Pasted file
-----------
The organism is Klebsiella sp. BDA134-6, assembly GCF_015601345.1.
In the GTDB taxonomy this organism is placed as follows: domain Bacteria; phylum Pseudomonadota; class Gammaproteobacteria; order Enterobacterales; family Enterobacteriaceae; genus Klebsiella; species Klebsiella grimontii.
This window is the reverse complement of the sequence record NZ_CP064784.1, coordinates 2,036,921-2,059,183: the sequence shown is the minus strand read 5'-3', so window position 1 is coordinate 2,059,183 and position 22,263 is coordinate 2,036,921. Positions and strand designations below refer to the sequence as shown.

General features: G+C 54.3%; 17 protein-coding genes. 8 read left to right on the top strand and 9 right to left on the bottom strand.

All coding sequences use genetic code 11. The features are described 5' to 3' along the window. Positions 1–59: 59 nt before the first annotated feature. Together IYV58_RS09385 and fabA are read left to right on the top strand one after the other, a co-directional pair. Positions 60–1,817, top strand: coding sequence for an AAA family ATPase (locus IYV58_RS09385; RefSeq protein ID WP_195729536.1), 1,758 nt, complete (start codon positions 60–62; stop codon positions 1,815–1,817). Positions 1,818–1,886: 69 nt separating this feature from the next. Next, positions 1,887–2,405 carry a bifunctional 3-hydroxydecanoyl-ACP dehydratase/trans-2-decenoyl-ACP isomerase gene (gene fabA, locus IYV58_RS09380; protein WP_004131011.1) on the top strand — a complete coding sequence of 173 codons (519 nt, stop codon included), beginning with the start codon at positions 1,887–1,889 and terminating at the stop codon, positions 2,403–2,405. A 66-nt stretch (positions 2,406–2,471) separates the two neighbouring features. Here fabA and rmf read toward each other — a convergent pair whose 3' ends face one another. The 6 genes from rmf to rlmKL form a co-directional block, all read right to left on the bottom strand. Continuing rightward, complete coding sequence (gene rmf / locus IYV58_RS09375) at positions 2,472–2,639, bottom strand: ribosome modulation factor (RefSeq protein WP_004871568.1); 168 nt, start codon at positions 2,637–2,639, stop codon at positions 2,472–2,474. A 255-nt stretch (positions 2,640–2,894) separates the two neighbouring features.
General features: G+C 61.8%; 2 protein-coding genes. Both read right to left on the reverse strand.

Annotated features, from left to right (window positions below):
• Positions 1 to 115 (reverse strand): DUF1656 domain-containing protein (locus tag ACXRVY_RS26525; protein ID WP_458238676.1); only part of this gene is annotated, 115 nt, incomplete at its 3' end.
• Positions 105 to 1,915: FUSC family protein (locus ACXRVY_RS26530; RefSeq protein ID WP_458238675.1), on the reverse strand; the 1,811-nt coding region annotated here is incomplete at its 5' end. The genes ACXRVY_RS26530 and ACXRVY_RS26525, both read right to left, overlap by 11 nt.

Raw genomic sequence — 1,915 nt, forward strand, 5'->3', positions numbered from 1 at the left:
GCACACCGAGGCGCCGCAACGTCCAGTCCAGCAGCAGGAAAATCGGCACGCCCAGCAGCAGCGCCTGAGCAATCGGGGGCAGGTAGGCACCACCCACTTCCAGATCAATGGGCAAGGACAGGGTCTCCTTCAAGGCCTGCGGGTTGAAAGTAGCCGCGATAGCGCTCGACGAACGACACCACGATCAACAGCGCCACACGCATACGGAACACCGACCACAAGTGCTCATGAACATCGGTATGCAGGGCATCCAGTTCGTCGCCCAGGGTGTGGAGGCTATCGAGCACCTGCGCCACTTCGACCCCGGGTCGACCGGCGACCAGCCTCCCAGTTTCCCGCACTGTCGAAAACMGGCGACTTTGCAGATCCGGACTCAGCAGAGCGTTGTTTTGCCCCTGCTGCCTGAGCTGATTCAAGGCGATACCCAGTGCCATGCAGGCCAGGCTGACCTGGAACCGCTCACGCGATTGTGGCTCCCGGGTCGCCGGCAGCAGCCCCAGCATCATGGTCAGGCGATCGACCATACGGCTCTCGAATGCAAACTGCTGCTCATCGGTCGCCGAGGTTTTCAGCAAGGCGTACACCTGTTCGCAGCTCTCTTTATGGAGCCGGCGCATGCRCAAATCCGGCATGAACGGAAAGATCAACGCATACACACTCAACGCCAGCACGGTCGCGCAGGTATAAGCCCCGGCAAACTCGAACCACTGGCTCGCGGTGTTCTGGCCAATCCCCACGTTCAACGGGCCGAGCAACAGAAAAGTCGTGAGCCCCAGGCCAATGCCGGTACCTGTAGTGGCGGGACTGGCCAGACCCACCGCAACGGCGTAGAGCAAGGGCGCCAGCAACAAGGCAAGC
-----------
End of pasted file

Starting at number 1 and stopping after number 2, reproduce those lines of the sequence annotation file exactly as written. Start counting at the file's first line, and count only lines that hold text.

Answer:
The organism is Klebsiella sp. BDA134-6, assembly GCF_015601345.1.
In the GTDB taxonomy this organism is placed as follows: domain Bacteria; phylum Pseudomonadota; class Gammaproteobacteria; order Enterobacterales; family Enterobacteriaceae; genus Klebsiella; species Klebsiella grimontii.